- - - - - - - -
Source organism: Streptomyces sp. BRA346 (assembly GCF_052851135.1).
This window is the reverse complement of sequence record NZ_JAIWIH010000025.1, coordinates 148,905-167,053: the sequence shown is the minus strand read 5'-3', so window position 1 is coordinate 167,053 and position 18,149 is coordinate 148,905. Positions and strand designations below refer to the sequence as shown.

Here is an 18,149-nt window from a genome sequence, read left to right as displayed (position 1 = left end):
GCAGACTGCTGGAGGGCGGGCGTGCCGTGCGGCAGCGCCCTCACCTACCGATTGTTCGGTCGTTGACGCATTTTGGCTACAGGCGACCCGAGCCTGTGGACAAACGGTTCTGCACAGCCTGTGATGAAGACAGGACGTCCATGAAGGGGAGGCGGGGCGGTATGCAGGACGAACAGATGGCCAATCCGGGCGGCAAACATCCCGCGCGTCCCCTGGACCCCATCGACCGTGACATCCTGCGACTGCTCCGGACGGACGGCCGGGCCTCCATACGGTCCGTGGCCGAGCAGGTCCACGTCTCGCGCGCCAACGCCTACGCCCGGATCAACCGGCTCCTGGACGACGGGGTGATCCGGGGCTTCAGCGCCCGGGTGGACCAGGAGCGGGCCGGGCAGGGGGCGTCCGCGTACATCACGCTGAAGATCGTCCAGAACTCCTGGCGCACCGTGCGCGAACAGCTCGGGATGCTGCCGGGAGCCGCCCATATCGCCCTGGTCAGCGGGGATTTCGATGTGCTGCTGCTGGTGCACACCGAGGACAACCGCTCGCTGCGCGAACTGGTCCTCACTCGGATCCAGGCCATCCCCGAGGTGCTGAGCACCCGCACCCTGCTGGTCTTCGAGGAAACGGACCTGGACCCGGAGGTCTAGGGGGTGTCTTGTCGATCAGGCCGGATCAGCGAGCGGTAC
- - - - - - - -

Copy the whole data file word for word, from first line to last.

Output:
Source organism: Streptomyces sp. BRA346 (assembly GCF_052851135.1).
This window is the reverse complement of sequence record NZ_JAIWIH010000025.1, coordinates 148,905-167,053: the sequence shown is the minus strand read 5'-3', so window position 1 is coordinate 167,053 and position 18,149 is coordinate 148,905. Positions and strand designations below refer to the sequence as shown.

Here is an 18,149-nt window from a genome sequence, read left to right as displayed (position 1 = left end):
GCAGACTGCTGGAGGGCGGGCGTGCCGTGCGGCAGCGCCCTCACCTACCGATTGTTCGGTCGTTGACGCATTTTGGCTACAGGCGACCCGAGCCTGTGGACAAACGGTTCTGCACAGCCTGTGATGAAGACAGGACGTCCATGAAGGGGAGGCGGGGCGGTATGCAGGACGAACAGATGGCCAATCCGGGCGGCAAACATCCCGCGCGTCCCCTGGACCCCATCGACCGTGACATCCTGCGACTGCTCCGGACGGACGGCCGGGCCTCCATACGGTCCGTGGCCGAGCAGGTCCACGTCTCGCGCGCCAACGCCTACGCCCGGATCAACCGGCTCCTGGACGACGGGGTGATCCGGGGCTTCAGCGCCCGGGTGGACCAGGAGCGGGCCGGGCAGGGGGCGTCCGCGTACATCACGCTGAAGATCGTCCAGAACTCCTGGCGCACCGTGCGCGAACAGCTCGGGATGCTGCCGGGAGCCGCCCATATCGCCCTGGTCAGCGGGGATTTCGATGTGCTGCTGCTGGTGCACACCGAGGACAACCGCTCGCTGCGCGAACTGGTCCTCACTCGGATCCAGGCCATCCCCGAGGTGCTGAGCACCCGCACCCTGCTGGTCTTCGAGGAAACGGACCTGGACCCGGAGGTCTAGGGGGTGTCTTGTCGATCAGGCCGGATCAGCGAGCGGTAC